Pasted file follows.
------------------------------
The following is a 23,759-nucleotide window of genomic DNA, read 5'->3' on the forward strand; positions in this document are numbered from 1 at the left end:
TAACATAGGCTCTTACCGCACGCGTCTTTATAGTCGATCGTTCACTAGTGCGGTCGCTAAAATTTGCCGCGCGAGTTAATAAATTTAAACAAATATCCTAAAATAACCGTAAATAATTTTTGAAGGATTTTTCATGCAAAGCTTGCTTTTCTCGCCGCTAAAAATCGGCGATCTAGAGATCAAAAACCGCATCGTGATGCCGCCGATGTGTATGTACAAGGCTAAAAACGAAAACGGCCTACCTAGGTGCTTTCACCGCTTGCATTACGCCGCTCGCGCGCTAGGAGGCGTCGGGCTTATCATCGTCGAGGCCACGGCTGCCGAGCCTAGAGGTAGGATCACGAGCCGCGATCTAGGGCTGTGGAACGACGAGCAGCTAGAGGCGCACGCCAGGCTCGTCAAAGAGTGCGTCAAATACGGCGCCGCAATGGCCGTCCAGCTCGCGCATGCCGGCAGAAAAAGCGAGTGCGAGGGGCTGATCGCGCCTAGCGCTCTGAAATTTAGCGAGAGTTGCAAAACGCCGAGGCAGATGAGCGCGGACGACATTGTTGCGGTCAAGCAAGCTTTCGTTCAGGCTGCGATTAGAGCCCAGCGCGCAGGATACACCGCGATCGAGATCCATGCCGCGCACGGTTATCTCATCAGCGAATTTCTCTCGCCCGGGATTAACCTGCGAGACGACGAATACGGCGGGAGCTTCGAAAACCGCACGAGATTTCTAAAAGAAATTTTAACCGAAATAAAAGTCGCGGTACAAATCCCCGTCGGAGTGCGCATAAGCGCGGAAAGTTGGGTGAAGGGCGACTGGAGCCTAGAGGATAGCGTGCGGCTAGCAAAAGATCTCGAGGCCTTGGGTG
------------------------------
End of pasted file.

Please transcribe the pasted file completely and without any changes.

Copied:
The following is a 23,759-nucleotide window of genomic DNA, read 5'->3' on the forward strand; positions in this document are numbered from 1 at the left end:
TAACATAGGCTCTTACCGCACGCGTCTTTATAGTCGATCGTTCACTAGTGCGGTCGCTAAAATTTGCCGCGCGAGTTAATAAATTTAAACAAATATCCTAAAATAACCGTAAATAATTTTTGAAGGATTTTTCATGCAAAGCTTGCTTTTCTCGCCGCTAAAAATCGGCGATCTAGAGATCAAAAACCGCATCGTGATGCCGCCGATGTGTATGTACAAGGCTAAAAACGAAAACGGCCTACCTAGGTGCTTTCACCGCTTGCATTACGCCGCTCGCGCGCTAGGAGGCGTCGGGCTTATCATCGTCGAGGCCACGGCTGCCGAGCCTAGAGGTAGGATCACGAGCCGCGATCTAGGGCTGTGGAACGACGAGCAGCTAGAGGCGCACGCCAGGCTCGTCAAAGAGTGCGTCAAATACGGCGCCGCAATGGCCGTCCAGCTCGCGCATGCCGGCAGAAAAAGCGAGTGCGAGGGGCTGATCGCGCCTAGCGCTCTGAAATTTAGCGAGAGTTGCAAAACGCCGAGGCAGATGAGCGCGGACGACATTGTTGCGGTCAAGCAAGCTTTCGTTCAGGCTGCGATTAGAGCCCAGCGCGCAGGATACACCGCGATCGAGATCCATGCCGCGCACGGTTATCTCATCAGCGAATTTCTCTCGCCCGGGATTAACCTGCGAGACGACGAATACGGCGGGAGCTTCGAAAACCGCACGAGATTTCTAAAAGAAATTTTAACCGAAATAAAAGTCGCGGTACAAATCCCCGTCGGAGTGCGCATAAGCGCGGAAAGTTGGGTGAAGGGCGACTGGAGCCTAGAGGATAGCGTGCGGCTAGCAAAAGATCTCGAGGCCTTGGGTG